“Ah, monsieur, I did not think I would see you up here,” Nicolas’ voice is quiet, and, as always, faintly amused by something I cannot put my finger on. “I ‘ope you are not ‘aving trouble sleeping – madame would be ‘appy to brew you a potion, if you require…”

“No, thank you,” I replied, giving a shake of my head. “I am quite all right. I have always enjoyed walking around dawn; the peace is delightful.”

“It is,” he agreed, surveying the land with a strangely distant gaze; so much so that I found myself wondering about him, what he had lived through for such melancholy to emanate from him at the sight of a dew-sprinkled field.

For a moment, I considered divulging some of my troubles to him. Almost immediately, I reconsidered it. It would be foolish, I told myself, foolish and arrogant to believe that such a man would be interested in the troubles of a mere assistant.

Instead, I continued looking out over the fields below, watching a bird in flight vanish into a cloud and then dip out of it, banking on a rising stream, beak emitting a hoarse, sharp cry that rang shrill even in my ears. Something about it seemed out of place, too loud and too alive for such a time of day.

It felt to me, regarding it from below as it settled on a branch some way distant, that the bird had merely turned my own discomfort into sound; and how discordant and rude it had sounded. Make no mistake, I was distinctly nervous on that hilltop, my stomach turning and my throat tightening, with Flamel beside me, even though we were not talking. I could not help but think of his arrival as an intrusion into what I had come to consider my place, the handful of moments in a day where the past and the present and the future did not all converge themselves upon me, expectations and the memories of failures bearing down on my head. Resentful and irritated, I wanted to leave; the only reason I did not was that I could not think of any good excuse to make.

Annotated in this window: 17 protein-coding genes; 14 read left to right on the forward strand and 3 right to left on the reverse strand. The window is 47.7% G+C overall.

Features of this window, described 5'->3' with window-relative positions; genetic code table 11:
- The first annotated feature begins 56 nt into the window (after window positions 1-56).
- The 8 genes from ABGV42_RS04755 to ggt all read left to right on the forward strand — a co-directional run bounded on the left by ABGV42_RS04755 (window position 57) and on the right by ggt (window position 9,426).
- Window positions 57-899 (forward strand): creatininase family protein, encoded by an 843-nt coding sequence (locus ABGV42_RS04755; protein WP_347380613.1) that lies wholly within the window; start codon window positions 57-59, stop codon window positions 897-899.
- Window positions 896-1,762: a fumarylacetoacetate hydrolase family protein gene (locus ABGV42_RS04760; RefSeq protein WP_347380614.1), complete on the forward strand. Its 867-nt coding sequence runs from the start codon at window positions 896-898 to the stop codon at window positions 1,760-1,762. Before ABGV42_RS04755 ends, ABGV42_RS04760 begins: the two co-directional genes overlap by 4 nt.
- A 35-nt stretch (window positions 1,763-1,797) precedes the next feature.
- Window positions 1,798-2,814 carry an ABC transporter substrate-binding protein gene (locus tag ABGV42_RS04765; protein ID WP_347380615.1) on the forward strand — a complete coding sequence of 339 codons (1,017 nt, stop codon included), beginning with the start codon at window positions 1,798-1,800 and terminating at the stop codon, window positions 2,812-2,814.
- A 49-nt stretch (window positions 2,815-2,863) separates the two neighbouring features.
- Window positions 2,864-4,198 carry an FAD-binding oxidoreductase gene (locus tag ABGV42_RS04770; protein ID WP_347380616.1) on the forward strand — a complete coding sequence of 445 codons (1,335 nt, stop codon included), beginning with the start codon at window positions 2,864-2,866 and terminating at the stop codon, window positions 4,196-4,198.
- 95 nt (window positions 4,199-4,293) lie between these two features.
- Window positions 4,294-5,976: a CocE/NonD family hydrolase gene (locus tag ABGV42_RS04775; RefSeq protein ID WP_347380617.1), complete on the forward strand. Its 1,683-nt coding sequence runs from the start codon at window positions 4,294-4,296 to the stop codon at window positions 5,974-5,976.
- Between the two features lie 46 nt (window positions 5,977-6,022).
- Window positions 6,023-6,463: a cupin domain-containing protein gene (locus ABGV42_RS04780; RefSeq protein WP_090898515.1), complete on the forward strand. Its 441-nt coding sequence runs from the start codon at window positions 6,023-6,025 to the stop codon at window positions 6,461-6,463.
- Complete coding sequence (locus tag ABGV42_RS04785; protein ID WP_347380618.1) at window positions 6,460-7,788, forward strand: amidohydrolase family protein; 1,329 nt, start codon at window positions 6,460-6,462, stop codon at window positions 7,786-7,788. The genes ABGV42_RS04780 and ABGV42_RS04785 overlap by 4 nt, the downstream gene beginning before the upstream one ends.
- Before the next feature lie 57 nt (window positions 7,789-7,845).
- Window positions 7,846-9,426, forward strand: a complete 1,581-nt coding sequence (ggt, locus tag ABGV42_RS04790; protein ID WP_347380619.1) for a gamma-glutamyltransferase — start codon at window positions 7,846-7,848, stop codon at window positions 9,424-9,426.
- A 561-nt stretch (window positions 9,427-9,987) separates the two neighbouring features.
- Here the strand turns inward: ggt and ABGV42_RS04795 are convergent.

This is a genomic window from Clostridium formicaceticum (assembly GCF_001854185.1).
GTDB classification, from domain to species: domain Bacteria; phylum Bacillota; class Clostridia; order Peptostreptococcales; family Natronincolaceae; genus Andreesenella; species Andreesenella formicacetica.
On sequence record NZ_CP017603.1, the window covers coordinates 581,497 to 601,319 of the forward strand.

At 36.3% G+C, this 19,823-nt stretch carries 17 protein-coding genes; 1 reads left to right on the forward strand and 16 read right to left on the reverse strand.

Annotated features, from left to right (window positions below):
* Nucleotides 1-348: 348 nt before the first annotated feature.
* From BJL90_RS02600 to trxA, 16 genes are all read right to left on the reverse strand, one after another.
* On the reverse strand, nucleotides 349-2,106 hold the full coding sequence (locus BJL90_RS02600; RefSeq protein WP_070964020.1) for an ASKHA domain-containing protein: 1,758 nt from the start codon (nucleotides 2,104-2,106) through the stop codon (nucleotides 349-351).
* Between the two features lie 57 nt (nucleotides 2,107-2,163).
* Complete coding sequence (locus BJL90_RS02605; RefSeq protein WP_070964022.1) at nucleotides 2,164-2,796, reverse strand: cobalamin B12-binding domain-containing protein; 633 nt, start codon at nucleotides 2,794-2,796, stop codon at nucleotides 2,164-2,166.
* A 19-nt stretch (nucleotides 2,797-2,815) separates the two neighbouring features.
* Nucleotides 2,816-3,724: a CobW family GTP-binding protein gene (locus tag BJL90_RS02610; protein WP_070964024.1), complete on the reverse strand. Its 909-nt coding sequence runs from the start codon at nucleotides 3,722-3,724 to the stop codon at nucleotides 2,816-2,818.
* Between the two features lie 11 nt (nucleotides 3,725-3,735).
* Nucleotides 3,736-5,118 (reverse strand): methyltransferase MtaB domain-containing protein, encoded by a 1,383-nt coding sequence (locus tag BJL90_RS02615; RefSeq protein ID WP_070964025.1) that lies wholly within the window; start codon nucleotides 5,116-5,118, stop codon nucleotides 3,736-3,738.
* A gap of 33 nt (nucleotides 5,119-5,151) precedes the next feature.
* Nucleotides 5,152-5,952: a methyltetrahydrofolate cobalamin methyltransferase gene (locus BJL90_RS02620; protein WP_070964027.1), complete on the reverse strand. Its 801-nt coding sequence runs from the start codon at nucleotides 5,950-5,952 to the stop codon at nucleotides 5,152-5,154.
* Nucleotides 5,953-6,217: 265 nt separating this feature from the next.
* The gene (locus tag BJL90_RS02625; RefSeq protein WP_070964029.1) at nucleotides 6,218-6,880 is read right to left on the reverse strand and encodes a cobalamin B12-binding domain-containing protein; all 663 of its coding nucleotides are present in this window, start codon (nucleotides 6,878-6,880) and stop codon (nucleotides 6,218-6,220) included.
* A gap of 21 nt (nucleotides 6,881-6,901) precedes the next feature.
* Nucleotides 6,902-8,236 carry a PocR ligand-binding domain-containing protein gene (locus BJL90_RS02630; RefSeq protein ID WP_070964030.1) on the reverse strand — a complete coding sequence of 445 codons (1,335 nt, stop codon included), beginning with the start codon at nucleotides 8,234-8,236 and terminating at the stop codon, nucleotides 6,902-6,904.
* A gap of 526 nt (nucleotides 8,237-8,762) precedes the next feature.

“You ‘ave finished ze equations?” Nicolas asked abruptly, turning to face me and studying me with an intense, thoughtful look which swept through my eyes and right down, it seemed, into my very soul.

All the intelligence in the world could not make up for the youth and inexperience I felt then, painful and obvious to him as I thought it must be.

“Yes, I completed them last night,” I responded, my voice even.

“Bon, bon,” he murmured, not looking away from me. Under the scrutiny, I forced myself to hold still and silent (not such a feat as it sounds, perhaps, considering I have had far worse tormentors in that arena – you yourself are far more guilty of that then he was, with your creeping, gliding hands), and calmly looked back. “Zen we shall start ze real work today.”

He left then, with a nod and a smile and a whisper of ‘bonjour, monsieur’, and I was bobbing along in his wake, feeling, for the first time, a frisson of excitement – thin and piteous, certainly, but present all the same – shudder down my spine.

Alchemy holds the strange honour of being both an exact and precise science, and being utterly and completely inaccurate. The inconsistencies in the field as a whole are not helped by exaggerated, incomplete, or simply falsified documents narrating techniques and methods, meaning much of the work in the field is based on guesswork and the use of equations, incorporated theories from other subjects. I do, however, count myself fortunate that it is a singularly bizarre and frustrating field, for it meant that breakthroughs and discoveries, by which names and reputations were established, were somewhat easier to come by.

It was hard, testing work, and I spent hours poring over texts in candlelight, the fire long dead in the grate, the last of the smoke curling lazily up the chimney, a half-drunk glass of port on the table next to me. I found myself going to bed early, exhausted to the bone from the work of the day – stirring cauldrons and scribbling down results, racing out of the laboratories before the explosions hit and chuckling when we discovered all we had created was a bar of copper with a selection of fragrant, purple bubbles – too tired to even think or to dream.

My correspondence with my friends suffered accordingly, letters going unanswered for weeks at a time before I penned hasty replies when politeness was just about to flutter out of the window and off back to England. I admit I had always struggled to muster up as much enthusiasm for the gossip of the day as they could find, having no interest in who was seeing whom and which politician was currently teetering on the edge, but with my attention wholly captivated by something which truly interested me, there was no competition.